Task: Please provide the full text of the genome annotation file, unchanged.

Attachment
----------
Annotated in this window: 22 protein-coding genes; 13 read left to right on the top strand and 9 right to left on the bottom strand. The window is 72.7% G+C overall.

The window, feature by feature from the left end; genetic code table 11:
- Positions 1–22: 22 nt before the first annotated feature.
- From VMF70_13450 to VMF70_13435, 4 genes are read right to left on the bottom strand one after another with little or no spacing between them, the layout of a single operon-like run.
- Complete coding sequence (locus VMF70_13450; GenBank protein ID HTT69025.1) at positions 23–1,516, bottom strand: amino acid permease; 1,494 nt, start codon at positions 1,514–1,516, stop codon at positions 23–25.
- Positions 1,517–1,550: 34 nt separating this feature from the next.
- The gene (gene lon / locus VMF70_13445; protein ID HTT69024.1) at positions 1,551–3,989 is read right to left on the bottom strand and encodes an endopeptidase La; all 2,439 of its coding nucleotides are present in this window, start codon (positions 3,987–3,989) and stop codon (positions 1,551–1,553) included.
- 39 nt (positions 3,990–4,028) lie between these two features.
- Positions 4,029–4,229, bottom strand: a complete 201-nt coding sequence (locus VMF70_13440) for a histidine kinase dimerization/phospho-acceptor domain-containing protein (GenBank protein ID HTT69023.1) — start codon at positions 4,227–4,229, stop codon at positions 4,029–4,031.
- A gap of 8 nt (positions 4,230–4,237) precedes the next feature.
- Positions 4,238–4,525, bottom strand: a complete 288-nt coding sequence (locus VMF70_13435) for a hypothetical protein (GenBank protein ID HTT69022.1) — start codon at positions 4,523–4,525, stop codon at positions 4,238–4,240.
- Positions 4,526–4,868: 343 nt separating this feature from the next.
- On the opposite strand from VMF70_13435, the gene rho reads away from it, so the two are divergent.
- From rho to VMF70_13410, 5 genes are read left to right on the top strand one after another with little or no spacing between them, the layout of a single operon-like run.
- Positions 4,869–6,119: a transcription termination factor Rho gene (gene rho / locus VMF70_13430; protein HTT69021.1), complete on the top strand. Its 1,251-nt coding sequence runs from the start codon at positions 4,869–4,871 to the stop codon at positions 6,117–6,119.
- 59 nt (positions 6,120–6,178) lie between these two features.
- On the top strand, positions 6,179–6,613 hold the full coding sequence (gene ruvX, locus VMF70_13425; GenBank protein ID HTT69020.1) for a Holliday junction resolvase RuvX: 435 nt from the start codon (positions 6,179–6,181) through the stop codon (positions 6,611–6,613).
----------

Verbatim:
Annotated in this window: 22 protein-coding genes; 13 read left to right on the top strand and 9 right to left on the bottom strand. The window is 72.7% G+C overall.

The window, feature by feature from the left end; genetic code table 11:
- Positions 1–22: 22 nt before the first annotated feature.
- From VMF70_13450 to VMF70_13435, 4 genes are read right to left on the bottom strand one after another with little or no spacing between them, the layout of a single operon-like run.
- Complete coding sequence (locus VMF70_13450; GenBank protein ID HTT69025.1) at positions 23–1,516, bottom strand: amino acid permease; 1,494 nt, start codon at positions 1,514–1,516, stop codon at positions 23–25.
- Positions 1,517–1,550: 34 nt separating this feature from the next.
- The gene (gene lon / locus VMF70_13445; protein ID HTT69024.1) at positions 1,551–3,989 is read right to left on the bottom strand and encodes an endopeptidase La; all 2,439 of its coding nucleotides are present in this window, start codon (positions 3,987–3,989) and stop codon (positions 1,551–1,553) included.
- 39 nt (positions 3,990–4,028) lie between these two features.
- Positions 4,029–4,229, bottom strand: a complete 201-nt coding sequence (locus VMF70_13440) for a histidine kinase dimerization/phospho-acceptor domain-containing protein (GenBank protein ID HTT69023.1) — start codon at positions 4,227–4,229, stop codon at positions 4,029–4,031.
- A gap of 8 nt (positions 4,230–4,237) precedes the next feature.
- Positions 4,238–4,525, bottom strand: a complete 288-nt coding sequence (locus VMF70_13435) for a hypothetical protein (GenBank protein ID HTT69022.1) — start codon at positions 4,523–4,525, stop codon at positions 4,238–4,240.
- Positions 4,526–4,868: 343 nt separating this feature from the next.
- On the opposite strand from VMF70_13435, the gene rho reads away from it, so the two are divergent.
- From rho to VMF70_13410, 5 genes are read left to right on the top strand one after another with little or no spacing between them, the layout of a single operon-like run.
- Positions 4,869–6,119: a transcription termination factor Rho gene (gene rho / locus VMF70_13430; protein HTT69021.1), complete on the top strand. Its 1,251-nt coding sequence runs from the start codon at positions 4,869–4,871 to the stop codon at positions 6,117–6,119.
- 59 nt (positions 6,120–6,178) lie between these two features.
- On the top strand, positions 6,179–6,613 hold the full coding sequence (gene ruvX, locus VMF70_13425; GenBank protein ID HTT69020.1) for a Holliday junction resolvase RuvX: 435 nt from the start codon (positions 6,179–6,181) through the stop codon (positions 6,611–6,613).